Corrupt administrators, bribery and political connections are all reasons for the continuous series of prison breakouts, many involving Al Qaeda members who later joined militias.
Around 4,000 militants and terrorists have escaped detention with inside help since 2006, the UAE-based newspaper, The National, reported figures compiled by Iraqi Reconciliation Society (IRS), an independent organization the monitors the country’ jails.
Most of the escapes occurred in Baghdad, the capital that is considered to be the instable and unsecure part in the country, IRS records show.
On May 20, five members from the Mahdi Army broke out of the Taji prison west of Baghdad as they were being transferred to a detention centre in the capital.
In Basra, the extreme south of the country, a parliamentary committee was set up to examine the escape of 12 Al Qaeda figures, some facing death sentences, from an interrogation center in the southern province on January 12.
Suzan Al Saad, a committee member, said the probe had “led directly to senior officials in the prime minister’s office who planned the escape” from Basra.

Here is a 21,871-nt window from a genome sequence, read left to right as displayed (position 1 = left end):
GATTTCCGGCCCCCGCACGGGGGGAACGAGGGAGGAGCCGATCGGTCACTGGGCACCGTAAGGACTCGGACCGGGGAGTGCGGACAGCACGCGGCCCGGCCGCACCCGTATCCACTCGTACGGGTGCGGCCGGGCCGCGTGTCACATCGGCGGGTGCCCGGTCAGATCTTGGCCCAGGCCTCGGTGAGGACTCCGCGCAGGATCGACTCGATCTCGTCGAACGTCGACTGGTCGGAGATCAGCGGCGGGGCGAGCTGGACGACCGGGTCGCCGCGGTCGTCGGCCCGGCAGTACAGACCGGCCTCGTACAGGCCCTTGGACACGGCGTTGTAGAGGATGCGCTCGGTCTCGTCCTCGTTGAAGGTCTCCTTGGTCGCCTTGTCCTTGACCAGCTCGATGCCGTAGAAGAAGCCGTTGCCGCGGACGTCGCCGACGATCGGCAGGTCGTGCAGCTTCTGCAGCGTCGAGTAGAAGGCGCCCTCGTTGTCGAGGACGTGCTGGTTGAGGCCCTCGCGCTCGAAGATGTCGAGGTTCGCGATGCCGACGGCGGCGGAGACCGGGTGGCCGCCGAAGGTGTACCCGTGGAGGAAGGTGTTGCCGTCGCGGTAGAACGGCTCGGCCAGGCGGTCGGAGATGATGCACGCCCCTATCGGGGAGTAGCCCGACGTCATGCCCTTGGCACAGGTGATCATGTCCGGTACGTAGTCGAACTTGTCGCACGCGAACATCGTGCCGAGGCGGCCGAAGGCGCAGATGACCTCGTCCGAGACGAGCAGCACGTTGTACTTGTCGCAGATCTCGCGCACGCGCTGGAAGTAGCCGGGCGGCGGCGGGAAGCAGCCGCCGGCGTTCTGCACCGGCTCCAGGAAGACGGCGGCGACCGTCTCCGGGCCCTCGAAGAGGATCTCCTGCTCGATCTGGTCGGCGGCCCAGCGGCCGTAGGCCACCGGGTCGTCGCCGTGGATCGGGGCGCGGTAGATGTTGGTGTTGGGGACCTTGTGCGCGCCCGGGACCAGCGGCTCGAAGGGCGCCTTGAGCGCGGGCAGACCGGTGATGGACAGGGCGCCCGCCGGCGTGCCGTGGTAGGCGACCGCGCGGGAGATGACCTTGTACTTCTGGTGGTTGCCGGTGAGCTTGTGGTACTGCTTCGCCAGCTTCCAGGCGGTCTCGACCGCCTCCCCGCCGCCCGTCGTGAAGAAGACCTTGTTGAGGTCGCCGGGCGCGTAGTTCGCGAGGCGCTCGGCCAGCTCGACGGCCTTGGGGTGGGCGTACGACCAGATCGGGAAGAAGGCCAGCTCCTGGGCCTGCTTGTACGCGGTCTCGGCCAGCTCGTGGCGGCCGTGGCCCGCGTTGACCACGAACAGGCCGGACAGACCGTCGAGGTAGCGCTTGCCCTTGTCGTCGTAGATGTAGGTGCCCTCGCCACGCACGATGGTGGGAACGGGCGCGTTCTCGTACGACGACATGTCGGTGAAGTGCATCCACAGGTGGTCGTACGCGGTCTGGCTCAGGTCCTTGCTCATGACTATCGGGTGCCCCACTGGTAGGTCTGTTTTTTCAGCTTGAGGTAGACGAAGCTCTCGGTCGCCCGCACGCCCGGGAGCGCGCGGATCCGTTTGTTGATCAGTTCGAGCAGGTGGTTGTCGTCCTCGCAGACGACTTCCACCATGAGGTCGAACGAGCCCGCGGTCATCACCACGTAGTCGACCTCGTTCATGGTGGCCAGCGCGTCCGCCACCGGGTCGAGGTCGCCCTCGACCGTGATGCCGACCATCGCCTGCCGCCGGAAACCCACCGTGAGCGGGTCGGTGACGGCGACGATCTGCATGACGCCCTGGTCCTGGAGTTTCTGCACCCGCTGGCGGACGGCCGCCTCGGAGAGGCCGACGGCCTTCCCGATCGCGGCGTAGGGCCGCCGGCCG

Information leaked to the media about the committee’s findings said Abdul Karim Abdul Fadel, security adviser to the prime minister, Nouri Al Maliki, allegedly helped Al Qaeda members escape.
Also named was Brigadier Ali Fadel Omran, a Baghdad military commander, in connection with the escape. He fled the country just as the parliamentary report was being completed.
“There were high-level security officers connected directly to the prime minister’s office who were coming and going from the prison compound and who had no reason to be there because they had no formal involvement in dealing with those prisoners,” Ms. Saad said in an interview.
Haider Al Saadi, a justice ministry spokesman, said in statement after the Taji escape that “weak and corrupted” administrators had let “a large number” of detainees break out.
The ministry’s spokesman also spoke of the ministry’s “serious concerns” over sectarianism among prison officials and said staff was susceptible to “political pressure.”
Speaking on condition of anonymity, another justice ministry official said there were prisoners with political connections who were “untouchable” while in custody and who eventually were set free because of those connections.
“Some of these prisoners are militants, including Al Qaeda, who enjoy support from political parties,” the official said. He insisted the justice ministry was working to tackle the corruption, which he said had been allowed to flourish for years under previous governments.
Iraq took control of jails previously run by the US military. The last prison under US control, Camp Cropper in Baghdad, was transferred to the Iraqi authorities in July 2010, although some detainees remain in American custody.
The prison breakout series have intensified with the US forces pulling out at the end of the year.
(Dina Al-Shibeeb, an editor at Al Arabiya English, can be reached at: email@example.com)